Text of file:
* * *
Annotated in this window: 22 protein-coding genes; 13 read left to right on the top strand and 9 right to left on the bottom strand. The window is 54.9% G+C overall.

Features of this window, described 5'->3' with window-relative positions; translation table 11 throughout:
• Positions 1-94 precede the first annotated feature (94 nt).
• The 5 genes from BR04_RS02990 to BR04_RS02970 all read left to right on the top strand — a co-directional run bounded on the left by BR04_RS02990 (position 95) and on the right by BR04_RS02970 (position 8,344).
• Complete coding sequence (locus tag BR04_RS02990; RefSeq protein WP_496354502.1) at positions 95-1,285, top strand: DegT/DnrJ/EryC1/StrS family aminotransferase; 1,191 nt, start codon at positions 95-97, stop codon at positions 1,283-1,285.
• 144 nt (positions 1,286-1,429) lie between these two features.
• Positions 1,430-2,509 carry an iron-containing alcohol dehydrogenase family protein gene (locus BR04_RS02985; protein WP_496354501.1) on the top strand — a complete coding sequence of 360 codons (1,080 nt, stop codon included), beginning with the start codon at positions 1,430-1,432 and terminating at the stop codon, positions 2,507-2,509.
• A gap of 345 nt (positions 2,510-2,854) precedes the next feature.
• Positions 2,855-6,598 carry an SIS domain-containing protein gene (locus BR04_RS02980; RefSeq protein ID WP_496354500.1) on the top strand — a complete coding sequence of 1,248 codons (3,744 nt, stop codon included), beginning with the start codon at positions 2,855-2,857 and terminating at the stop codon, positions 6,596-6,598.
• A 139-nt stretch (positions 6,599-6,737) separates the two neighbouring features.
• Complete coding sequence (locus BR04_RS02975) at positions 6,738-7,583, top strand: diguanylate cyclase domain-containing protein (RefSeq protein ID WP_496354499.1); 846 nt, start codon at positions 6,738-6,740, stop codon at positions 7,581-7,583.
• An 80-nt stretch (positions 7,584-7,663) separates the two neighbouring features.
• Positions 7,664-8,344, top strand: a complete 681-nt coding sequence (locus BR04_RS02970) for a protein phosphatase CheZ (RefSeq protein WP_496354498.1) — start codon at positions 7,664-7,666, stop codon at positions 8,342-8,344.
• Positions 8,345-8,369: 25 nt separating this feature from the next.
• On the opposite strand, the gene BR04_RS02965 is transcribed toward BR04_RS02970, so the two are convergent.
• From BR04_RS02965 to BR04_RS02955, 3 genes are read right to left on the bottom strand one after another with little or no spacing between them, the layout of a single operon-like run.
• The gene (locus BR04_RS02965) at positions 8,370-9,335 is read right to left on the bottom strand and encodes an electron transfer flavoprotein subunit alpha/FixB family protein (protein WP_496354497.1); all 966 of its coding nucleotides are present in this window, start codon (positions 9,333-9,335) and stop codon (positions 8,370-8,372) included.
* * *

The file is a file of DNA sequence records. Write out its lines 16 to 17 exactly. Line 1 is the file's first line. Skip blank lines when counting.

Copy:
• From BR04_RS02965 to BR04_RS02955, 3 genes are read right to left on the bottom strand one after another with little or no spacing between them, the layout of a single operon-like run.
• The gene (locus BR04_RS02965) at positions 8,370-9,335 is read right to left on the bottom strand and encodes an electron transfer flavoprotein subunit alpha/FixB family protein (protein WP_496354497.1); all 966 of its coding nucleotides are present in this window, start codon (positions 9,333-9,335) and stop codon (positions 8,370-8,372) included.